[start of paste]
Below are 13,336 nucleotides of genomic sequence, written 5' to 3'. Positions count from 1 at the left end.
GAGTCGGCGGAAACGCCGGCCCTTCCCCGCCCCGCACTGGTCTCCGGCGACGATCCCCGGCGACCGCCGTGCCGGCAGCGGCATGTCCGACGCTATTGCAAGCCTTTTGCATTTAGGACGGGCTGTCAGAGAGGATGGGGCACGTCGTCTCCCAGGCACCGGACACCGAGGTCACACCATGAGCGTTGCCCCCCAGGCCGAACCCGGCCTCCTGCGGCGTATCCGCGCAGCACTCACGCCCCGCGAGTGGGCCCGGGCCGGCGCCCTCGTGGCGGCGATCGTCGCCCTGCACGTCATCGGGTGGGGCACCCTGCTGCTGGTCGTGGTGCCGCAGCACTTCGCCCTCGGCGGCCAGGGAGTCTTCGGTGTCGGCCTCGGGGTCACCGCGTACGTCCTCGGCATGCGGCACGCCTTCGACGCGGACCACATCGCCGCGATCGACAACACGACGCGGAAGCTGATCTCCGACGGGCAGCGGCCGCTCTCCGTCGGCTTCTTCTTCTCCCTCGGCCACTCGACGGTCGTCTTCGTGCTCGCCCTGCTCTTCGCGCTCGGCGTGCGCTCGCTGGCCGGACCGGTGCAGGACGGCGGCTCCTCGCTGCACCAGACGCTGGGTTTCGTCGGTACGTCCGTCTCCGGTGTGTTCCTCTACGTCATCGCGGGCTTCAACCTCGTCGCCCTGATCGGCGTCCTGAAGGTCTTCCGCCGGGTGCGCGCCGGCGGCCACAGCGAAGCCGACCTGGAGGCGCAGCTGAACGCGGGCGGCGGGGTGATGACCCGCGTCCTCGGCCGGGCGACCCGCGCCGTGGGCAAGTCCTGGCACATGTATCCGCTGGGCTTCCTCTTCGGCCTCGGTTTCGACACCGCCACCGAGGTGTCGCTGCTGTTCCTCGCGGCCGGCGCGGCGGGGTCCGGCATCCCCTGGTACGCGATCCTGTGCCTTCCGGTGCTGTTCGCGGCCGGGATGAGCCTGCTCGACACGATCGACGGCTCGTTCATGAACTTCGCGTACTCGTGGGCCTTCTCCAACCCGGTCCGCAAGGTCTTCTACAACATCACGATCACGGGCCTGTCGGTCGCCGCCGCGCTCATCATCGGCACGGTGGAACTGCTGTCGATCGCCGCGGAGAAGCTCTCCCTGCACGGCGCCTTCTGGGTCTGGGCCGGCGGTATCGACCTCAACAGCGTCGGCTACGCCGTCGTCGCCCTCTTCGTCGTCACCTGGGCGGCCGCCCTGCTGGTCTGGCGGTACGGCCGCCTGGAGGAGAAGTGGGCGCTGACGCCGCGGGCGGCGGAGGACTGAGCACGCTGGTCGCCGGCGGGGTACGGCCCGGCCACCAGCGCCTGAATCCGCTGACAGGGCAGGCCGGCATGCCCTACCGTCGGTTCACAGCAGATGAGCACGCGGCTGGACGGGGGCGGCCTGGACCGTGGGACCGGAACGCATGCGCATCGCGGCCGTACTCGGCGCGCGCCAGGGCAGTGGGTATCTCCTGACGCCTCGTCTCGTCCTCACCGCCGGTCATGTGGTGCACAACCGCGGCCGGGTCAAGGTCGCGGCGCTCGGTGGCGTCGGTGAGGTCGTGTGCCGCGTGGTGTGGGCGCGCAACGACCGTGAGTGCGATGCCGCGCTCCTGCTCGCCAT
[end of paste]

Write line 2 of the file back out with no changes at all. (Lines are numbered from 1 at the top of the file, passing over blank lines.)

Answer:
GAGTCGGCGGAAACGCCGGCCCTTCCCCGCCCCGCACTGGTCTCCGGCGACGATCCCCGGCGACCGCCGTGCCGGCAGCGGCATGTCCGACGCTATTGCAAGCCTTTTGCATTTAGGACGGGCTGTCAGAGAGGATGGGGCACGTCGTCTCCCAGGCACCGGACACCGAGGTCACACCATGAGCGTTGCCCCCCAGGCCGAACCCGGCCTCCTGCGGCGTATCCGCGCAGCACTCACGCCCCGCGAGTGGGCCCGGGCCGGCGCCCTCGTGGCGGCGATCGTCGCCCTGCACGTCATCGGGTGGGGCACCCTGCTGCTGGTCGTGGTGCCGCAGCACTTCGCCCTCGGCGGCCAGGGAGTCTTCGGTGTCGGCCTCGGGGTCACCGCGTACGTCCTCGGCATGCGGCACGCCTTCGACGCGGACCACATCGCCGCGATCGACAACACGACGCGGAAGCTGATCTCCGACGGGCAGCGGCCGCTCTCCGTCGGCTTCTTCTTCTCCCTCGGCCACTCGACGGTCGTCTTCGTGCTCGCCCTGCTCTTCGCGCTCGGCGTGCGCTCGCTGGCCGGACCGGTGCAGGACGGCGGCTCCTCGCTGCACCAGACGCTGGGTTTCGTCGGTACGTCCGTCTCCGGTGTGTTCCTCTACGTCATCGCGGGCTTCAACCTCGTCGCCCTGATCGGCGTCCTGAAGGTCTTCCGCCGGGTGCGCGCCGGCGGCCACAGCGAAGCCGACCTGGAGGCGCAGCTGAACGCGGGCGGCGGGGTGATGACCCGCGTCCTCGGCCGGGCGACCCGCGCCGTGGGCAAGTCCTGGCACATGTATCCGCTGGGCTTCCTCTTCGGCCTCGGTTTCGACACCGCCACCGAGGTGTCGCTGCTGTTCCTCGCGGCCGGCGCGGCGGGGTCCGGCATCCCCTGGTACGCGATCCTGTGCCTTCCGGTGCTGTTCGCGGCCGGGATGAGCCTGCTCGACACGATCGACGGCTCGTTCATGAACTTCGCGTACTCGTGGGCCTTCTCCAACCCGGTCCGCAAGGTCTTCTACAACATCACGATCACGGGCCTGTCGGTCGCCGCCGCGCTCATCATCGGCACGGTGGAACTGCTGTCGATCGCCGCGGAGAAGCTCTCCCTGCACGGCGCCTTCTGGGTCTGGGCCGGCGGTATCGACCTCAACAGCGTCGGCTACGCCGTCGTCGCCCTCTTCGTCGTCACCTGGGCGGCCGCCCTGCTGGTCTGGCGGTACGGCCGCCTGGAGGAGAAGTGGGCGCTGACGCCGCGGGCGGCGGAGGACTGAGCACGCTGGTCGCCGGCGGGGTACGGCCCGGCCACCAGCGCCTGAATCCGCTGACAGGGCAGGCCGGCATGCCCTACCGTCGGTTCACAGCAGATGAGCACGCGGCTGGACGGGGGCGGCCTGGACCGTGGGACCGGAACGCATGCGCATCGCGGCCGTACTCGGCGCGCGCCAGGGCAGTGGGTATCTCCTGACGCCTCGTCTCGTCCTCACCGCCGGTCATGTGGTGCACAACCGCGGCCGGGTCAAGGTCGCGGCGCTCGGTGGCGTCGGTGAGGTCGTGTGCCGCGTGGTGTGGGCGCGCAACGACCGTGAGTGCGATGCCGCGCTCCTGCTCGCCAT